By Anna Reser
The story of hormonal contraceptives in the United States is, as it is usually told, largely a story of triumph for women. The ability to easily control one’s fertility opened many opportunities for American women to plan their families, have careers outside the home, and to pursue more liberated forms of sexuality within and without the context of marriage. For many women, the Pill mitigates the premenstrual discomfort or even allows them to control their menstruation. But as Leila has shown, there are a number of important consequences associated with the Pill that call for careful reflection on the part of historians. The introduction of the Pill marked a long period of medicalization of women’s bodies that has since become naturalized in the US. The history of hormonal birth control pills is also the history of the changing shape of medical authority and its relationship to women’s bodies.
Medicalization is the process by which aspects of human life come to be viewed as being under the purview of medicine, especially in the modern period where there is a recognized professional medical authority. With the advent of the Pill, and its rapid adoption by a huge proportion of women, an entirely new patient demographic was created. For the first time, healthy women of childbearing age might expect to take medication for a significant portion of their lives not to prevent or mitigate illness, but rather to prevent pregnancy, something that is usually not considered pathological. While pregnancy and childbirth had been almost fully medicalized by the time of the Pill’s introduction in 1960, women were now patients even when they were not pregnant.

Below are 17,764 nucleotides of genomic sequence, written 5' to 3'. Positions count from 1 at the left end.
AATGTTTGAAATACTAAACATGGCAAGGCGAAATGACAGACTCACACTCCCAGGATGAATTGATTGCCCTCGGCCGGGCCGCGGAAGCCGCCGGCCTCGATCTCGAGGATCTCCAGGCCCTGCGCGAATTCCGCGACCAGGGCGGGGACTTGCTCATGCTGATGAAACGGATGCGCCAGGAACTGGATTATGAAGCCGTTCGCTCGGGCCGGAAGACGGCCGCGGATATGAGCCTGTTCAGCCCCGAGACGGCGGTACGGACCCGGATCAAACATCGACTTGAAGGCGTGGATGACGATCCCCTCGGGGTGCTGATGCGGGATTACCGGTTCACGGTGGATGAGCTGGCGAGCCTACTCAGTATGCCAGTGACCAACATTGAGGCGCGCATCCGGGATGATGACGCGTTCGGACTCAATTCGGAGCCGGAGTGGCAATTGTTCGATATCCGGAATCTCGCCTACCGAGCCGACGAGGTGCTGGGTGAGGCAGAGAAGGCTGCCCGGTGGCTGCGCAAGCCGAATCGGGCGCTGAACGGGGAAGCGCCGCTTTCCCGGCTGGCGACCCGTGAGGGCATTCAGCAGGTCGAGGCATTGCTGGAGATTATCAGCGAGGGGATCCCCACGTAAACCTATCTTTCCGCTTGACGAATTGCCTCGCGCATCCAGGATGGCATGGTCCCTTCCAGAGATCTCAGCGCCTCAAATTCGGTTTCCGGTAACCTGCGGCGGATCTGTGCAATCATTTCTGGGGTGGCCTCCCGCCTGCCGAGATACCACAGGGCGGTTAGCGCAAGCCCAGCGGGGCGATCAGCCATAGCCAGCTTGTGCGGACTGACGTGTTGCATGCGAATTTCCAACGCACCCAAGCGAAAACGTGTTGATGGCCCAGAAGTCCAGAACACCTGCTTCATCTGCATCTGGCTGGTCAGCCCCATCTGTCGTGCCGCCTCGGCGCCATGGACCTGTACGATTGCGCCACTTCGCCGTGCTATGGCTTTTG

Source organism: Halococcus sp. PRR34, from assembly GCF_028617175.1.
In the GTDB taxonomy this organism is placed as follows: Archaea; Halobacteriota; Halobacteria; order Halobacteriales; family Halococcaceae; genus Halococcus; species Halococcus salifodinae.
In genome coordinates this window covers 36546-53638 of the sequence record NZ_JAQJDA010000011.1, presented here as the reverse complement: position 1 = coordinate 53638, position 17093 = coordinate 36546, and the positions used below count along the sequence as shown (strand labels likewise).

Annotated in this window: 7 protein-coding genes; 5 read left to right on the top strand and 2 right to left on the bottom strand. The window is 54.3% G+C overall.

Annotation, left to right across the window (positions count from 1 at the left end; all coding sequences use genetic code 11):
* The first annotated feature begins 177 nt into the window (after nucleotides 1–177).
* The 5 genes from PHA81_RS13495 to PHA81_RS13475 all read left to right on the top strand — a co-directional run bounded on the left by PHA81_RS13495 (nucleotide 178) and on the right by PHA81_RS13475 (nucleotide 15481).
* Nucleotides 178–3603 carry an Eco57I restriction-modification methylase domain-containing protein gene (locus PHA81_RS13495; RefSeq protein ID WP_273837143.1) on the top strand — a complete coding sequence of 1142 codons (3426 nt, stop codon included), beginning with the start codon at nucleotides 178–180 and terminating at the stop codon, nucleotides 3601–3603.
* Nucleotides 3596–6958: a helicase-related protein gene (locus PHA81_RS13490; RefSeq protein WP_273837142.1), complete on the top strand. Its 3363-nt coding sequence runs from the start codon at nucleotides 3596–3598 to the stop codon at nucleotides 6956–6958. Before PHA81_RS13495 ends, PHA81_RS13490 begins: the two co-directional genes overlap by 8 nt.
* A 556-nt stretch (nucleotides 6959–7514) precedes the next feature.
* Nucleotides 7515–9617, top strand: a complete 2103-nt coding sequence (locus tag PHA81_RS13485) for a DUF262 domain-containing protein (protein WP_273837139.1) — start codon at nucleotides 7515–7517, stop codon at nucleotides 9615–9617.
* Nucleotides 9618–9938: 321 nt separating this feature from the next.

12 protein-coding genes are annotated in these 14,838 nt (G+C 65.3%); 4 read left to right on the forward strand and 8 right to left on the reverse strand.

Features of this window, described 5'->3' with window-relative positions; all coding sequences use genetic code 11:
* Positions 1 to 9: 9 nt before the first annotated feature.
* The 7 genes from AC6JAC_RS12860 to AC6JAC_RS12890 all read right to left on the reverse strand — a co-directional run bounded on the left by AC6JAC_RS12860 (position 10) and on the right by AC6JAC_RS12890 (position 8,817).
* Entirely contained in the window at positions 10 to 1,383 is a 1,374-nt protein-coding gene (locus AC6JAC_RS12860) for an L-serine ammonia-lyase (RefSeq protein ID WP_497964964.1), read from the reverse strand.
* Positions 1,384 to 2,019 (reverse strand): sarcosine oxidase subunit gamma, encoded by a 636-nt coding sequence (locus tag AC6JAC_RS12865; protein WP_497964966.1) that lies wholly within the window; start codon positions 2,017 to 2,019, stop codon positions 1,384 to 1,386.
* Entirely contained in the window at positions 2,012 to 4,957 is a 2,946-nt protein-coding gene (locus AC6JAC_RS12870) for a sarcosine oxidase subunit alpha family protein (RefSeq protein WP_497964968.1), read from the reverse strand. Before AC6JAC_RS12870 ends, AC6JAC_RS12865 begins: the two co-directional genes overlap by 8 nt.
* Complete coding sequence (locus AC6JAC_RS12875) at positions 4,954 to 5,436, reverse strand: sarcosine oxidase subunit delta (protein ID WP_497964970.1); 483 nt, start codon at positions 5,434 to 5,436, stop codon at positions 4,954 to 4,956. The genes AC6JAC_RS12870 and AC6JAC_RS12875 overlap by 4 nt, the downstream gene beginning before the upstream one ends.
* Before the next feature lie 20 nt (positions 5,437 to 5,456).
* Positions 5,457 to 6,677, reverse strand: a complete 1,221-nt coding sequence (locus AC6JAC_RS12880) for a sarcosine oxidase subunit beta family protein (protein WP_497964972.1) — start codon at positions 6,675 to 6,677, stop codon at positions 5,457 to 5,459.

Because of the nature of hormonal contraception, which prevents ovulation, a gynecological exam was required in order for women to receive a prescription. Whereas a women might only have such an exam if she was experiencing gynecological illness, millions of healthy women were having exams in order to get the pill. As Andrea Tone points out in her article “Medicalizing Reproduction,” this medicalization also became an opportunity for the medical profession to graft preventative screening onto these exams and to make them routine for women, where they had only been sporadically administered before. Performing a pap smear for cancer screening was a simple and quick addition to the exam. Additionally, breast exams could be performed at the same time. The evolution of the yearly exam that many women have today was driven in large part by the introduction of the Pill.